Monday, 6 August 2012

Moonrise Kingdom.

Set on New Penzance, a coastal island off New England, in 1965 Wes Anderson’s latest movie is a story of two twelve year olds pen pals who fall in love with each other, but out of love with their self contained world and who can blame them? Sam Shakusky (Jared Gilman) complete with Davy Crocket hat and thick horned rim specs is a very unhappy Boy Scout, hated by the rest of the Khaki Scout Troop for no apparent reason and not wanted by his foster parents. He leaves a resignation note with Scout Master Ward (Edward Norton) and sets off to meet the love of his life, Suzy Bishop (Kara Hayward) with the implicit intention of running away together. Suzy’s dysfunctional family consists of her three obnoxious wee brothers and her unhappily married parents Mr and Mrs Bishop (Bill Murray and Frances McDormand) who indecently are both lawyers. When its realised the youngster’s are missing a search party, consisting of the Scout Master, his troop of scouts and the islands police force Captain Sharp (Bruce Willis), (que Hank Williams; your need to see the film) sets out to discover their whereabouts and social services (Tilda Swinton) is informed.  In the mean time our missing young lovers are setting up camp in a tidal outlet which they rename Moonrise Kingdom (2012). During the hubbub a dog is killed with a bow and arrow, a scout is stabbed in the kidney with a pair of scissors and Suzy gets her ears pierced with fishhooks!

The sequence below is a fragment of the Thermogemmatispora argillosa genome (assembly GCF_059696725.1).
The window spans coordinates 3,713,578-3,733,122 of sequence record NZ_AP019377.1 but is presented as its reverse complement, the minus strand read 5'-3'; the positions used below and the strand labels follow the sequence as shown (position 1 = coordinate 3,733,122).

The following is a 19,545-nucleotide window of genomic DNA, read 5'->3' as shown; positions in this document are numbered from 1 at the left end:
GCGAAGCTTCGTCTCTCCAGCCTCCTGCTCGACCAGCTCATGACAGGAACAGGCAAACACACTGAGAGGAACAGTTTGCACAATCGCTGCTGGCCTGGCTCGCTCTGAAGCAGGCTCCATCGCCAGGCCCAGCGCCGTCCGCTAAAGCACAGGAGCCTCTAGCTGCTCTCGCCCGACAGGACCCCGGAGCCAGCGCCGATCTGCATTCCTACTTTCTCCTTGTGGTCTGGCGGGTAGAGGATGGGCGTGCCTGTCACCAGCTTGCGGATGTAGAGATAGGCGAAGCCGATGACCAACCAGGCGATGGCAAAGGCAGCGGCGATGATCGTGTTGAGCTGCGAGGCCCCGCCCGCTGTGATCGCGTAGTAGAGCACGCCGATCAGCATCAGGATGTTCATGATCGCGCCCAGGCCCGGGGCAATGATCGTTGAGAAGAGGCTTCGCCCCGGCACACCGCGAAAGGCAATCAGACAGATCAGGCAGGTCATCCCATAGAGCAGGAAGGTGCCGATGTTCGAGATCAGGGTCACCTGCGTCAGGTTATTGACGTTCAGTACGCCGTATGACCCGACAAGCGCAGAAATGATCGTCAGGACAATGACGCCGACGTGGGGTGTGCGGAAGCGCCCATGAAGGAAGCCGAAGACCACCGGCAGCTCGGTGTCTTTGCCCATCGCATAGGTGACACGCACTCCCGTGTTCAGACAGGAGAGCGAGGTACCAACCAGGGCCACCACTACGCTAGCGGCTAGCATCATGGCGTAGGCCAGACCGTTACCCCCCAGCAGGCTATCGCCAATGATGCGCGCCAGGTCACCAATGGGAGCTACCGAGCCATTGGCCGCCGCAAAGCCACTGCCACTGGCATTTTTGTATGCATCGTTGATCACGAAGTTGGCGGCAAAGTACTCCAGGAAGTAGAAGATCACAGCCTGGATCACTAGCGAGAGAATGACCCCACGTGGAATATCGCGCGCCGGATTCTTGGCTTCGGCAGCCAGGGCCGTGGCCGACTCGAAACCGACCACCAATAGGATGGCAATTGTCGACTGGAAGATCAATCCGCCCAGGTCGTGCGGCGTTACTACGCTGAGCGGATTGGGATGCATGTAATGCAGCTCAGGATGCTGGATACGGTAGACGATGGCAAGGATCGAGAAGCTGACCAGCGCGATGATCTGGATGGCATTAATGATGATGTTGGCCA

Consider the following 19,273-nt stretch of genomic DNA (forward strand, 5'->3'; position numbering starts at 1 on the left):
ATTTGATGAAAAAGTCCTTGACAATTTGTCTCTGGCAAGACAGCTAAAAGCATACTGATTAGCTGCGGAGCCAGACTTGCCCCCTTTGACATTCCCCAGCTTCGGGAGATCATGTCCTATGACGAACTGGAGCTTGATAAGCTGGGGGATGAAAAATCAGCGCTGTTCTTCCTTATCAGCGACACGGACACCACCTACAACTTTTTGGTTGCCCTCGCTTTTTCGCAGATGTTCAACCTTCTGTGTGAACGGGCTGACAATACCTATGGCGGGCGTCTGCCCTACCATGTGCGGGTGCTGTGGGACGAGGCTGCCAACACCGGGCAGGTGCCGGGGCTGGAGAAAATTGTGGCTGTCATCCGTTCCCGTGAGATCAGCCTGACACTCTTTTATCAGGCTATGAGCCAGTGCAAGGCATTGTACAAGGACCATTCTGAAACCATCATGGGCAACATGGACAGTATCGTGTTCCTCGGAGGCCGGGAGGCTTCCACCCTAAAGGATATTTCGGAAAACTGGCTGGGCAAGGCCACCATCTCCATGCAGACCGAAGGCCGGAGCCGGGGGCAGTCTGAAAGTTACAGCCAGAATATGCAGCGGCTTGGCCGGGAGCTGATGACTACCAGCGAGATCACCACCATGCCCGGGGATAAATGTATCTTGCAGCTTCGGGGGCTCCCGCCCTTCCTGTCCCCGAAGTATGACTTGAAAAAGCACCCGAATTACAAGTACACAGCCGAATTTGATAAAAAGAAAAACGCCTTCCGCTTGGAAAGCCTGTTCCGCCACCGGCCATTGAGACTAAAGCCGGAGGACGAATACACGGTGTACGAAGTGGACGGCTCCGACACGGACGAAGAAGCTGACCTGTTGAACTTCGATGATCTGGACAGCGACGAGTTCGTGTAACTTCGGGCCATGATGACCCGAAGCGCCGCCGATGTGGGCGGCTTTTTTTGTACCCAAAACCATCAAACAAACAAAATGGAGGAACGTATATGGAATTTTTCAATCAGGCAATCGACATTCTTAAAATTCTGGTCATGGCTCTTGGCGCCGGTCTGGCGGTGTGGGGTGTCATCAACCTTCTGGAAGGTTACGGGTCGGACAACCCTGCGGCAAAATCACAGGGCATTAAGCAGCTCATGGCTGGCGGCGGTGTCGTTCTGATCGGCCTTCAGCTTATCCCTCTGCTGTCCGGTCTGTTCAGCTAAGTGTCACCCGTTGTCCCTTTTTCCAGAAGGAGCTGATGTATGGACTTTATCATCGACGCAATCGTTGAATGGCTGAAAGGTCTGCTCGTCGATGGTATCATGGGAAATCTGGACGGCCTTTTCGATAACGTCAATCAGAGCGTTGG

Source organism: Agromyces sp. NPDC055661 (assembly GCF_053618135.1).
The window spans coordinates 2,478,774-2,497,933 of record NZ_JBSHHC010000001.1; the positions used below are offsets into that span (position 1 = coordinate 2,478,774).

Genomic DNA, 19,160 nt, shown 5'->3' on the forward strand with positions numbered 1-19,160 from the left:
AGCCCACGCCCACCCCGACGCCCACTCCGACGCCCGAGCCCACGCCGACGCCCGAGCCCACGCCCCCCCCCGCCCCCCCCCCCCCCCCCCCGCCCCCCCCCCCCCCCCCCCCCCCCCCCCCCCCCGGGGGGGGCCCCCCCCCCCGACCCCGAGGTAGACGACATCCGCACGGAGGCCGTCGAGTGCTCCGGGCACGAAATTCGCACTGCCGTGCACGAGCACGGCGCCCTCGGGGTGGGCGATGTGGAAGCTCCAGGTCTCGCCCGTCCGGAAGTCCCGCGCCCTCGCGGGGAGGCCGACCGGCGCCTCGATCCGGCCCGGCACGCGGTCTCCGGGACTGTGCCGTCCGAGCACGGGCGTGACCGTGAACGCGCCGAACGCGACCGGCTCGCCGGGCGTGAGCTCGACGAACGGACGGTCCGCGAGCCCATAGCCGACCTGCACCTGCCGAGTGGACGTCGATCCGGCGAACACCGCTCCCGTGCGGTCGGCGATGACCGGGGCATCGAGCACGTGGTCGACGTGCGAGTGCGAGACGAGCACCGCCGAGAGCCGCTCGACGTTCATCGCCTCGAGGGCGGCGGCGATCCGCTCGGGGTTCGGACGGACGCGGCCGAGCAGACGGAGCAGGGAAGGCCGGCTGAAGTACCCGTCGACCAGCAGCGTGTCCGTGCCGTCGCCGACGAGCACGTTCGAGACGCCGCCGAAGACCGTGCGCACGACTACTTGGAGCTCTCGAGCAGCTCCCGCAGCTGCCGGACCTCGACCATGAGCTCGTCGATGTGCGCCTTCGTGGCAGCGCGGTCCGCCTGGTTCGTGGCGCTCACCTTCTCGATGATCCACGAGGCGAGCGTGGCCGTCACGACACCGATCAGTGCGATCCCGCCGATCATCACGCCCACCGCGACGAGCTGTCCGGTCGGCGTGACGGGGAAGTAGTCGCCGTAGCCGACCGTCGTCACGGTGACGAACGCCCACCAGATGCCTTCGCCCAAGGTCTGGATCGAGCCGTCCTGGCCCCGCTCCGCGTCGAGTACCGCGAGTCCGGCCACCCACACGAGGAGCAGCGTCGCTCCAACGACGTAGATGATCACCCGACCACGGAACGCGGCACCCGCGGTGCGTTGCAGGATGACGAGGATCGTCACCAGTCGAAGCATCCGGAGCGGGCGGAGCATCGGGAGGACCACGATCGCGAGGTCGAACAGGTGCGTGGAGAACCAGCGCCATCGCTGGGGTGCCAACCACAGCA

Suzy and Sam
Wes Anderson’s stage is always a completely autonomous world of his own making, as a certain BBC comedy programme used to say ‘now for something completely different’. The grown ups in Andersons movie completely complement the superb feature film debuts from Gilman and Hayward. The director, and co-writer with Roman Coppola, treats trivial things with the utmost seriousness and serious things as if they were completely trivial[1] the humour is deadpan and off the wall but extremely funny. What a perfectly delightful evenings entertainment this film turned out to be. It was  a real shame there was not more people at the Robert Burns Centre Film Theatre to enjoy it.

Social Services.

[1] Paraphrased from a critique by Sam Davies. 

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